That same policy is also leading to lower sales numbers in the two big markets — China and India — though the ever-increasing prices have ensured Apple's revenue always increases.
In China, the iPhone is losing out to local brands OPPO, Huawei and vivo. One factor that plays into people buying these brands, apart from price, is patriotism.
In the third quarter, iPhone shipments into China were 46.9 million units, marginally higher than the 46.7 million in the third quarter a year prior. But the overall smartphone market shipment trend is downwards.
In India, the cheapest iPhone, the XR, is about 77,000 rupees (about US$1060). This is about half the average per capita income, a Reuters report says.
Compare this with the OnePlus 6T which costs about 38,000 rupees, and despite being an Android phone has many of the spiffy features that the new iPhones have.
For Indians, it makes economic sense to buy the OnePlus model. Being thifty is considered a virtue in India.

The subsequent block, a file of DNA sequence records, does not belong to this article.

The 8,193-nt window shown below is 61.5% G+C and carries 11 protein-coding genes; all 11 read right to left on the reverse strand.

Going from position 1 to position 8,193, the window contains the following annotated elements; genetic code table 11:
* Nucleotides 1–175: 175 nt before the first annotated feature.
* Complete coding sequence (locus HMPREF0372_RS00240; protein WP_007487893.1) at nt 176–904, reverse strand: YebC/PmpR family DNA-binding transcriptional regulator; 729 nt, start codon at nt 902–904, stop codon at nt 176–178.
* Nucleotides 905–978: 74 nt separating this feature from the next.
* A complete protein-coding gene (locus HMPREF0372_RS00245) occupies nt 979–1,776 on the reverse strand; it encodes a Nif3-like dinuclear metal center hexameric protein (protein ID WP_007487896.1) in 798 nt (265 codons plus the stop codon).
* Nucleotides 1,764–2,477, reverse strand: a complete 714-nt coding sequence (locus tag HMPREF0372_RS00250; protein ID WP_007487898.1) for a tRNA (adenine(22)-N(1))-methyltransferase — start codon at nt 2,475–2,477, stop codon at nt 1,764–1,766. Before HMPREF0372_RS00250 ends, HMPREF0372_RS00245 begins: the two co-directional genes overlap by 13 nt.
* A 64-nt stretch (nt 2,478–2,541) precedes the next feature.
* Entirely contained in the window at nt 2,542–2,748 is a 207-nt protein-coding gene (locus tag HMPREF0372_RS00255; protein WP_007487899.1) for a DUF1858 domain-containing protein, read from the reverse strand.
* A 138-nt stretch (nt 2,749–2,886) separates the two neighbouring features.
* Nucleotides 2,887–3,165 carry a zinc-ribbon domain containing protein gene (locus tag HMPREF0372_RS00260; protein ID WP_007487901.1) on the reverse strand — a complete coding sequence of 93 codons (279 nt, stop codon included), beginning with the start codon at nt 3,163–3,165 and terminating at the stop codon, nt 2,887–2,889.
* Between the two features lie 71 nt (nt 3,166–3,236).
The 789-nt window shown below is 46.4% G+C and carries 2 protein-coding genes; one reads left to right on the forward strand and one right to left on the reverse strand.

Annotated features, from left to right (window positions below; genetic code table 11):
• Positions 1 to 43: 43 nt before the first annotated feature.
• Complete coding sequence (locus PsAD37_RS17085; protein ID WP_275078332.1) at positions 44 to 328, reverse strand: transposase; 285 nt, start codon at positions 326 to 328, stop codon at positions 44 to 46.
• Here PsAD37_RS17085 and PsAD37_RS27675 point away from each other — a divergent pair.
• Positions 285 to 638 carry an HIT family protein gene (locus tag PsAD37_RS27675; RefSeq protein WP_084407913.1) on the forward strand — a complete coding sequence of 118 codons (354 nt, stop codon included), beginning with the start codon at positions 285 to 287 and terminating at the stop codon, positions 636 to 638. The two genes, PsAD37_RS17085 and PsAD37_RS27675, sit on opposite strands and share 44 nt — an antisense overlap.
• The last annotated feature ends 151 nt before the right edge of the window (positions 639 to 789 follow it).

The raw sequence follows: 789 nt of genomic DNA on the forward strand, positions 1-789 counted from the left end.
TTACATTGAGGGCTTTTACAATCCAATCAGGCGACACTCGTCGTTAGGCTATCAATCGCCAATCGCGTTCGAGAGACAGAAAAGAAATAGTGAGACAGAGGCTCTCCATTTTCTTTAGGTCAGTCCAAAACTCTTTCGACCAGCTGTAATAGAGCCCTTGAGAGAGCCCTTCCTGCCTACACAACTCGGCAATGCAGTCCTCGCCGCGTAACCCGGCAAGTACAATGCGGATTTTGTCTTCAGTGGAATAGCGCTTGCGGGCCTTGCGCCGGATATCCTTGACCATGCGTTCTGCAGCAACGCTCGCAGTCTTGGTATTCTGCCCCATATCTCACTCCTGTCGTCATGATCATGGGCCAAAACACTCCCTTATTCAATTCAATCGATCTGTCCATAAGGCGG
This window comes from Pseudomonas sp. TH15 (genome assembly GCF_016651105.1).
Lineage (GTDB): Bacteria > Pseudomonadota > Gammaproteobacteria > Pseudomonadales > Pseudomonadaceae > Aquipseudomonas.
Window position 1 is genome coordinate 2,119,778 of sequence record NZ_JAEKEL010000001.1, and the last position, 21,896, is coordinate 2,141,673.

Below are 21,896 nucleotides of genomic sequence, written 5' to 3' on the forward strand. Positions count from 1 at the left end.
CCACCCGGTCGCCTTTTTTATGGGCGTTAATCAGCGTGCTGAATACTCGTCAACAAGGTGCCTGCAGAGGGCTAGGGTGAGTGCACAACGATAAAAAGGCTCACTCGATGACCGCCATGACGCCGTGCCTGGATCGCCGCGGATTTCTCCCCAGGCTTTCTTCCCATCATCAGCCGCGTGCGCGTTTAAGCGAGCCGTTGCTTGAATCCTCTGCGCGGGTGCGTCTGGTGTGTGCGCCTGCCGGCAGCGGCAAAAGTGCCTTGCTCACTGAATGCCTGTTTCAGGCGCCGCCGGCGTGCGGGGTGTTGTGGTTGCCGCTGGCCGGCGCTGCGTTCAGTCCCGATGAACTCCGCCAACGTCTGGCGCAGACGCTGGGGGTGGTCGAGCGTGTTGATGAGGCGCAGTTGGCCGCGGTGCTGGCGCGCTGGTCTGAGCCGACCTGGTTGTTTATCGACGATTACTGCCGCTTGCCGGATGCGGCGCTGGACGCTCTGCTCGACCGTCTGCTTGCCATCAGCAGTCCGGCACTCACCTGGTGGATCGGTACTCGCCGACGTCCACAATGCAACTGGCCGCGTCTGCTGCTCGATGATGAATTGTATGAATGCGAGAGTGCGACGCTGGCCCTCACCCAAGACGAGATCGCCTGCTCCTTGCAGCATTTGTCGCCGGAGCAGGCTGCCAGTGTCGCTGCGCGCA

iPhone prices in India are also affected by the lack of local manufacturing, unlike China. Only two older models are assembled, by Wistron Corporation in Bengaluru.
Additionally, Apple has cut the number of distributors in India from five to two, leading to the loss of top executives as a result.
The revenue that Apple records each year keeps climbing. But there will come a point at which the company will have to start looking at ways to cut price points in India if it wants to keep the revenue at the level it is now.
There is a limit to so-called innovation and features. The next evolution of mobile tech, 5G, has been hyped to the extent where it is sure to be a letdown when it finally arrives. And devices, including the iPhone, can never be better than the tech they deliver.
Where does Apple look next to keep that trillion-dollar market valuation?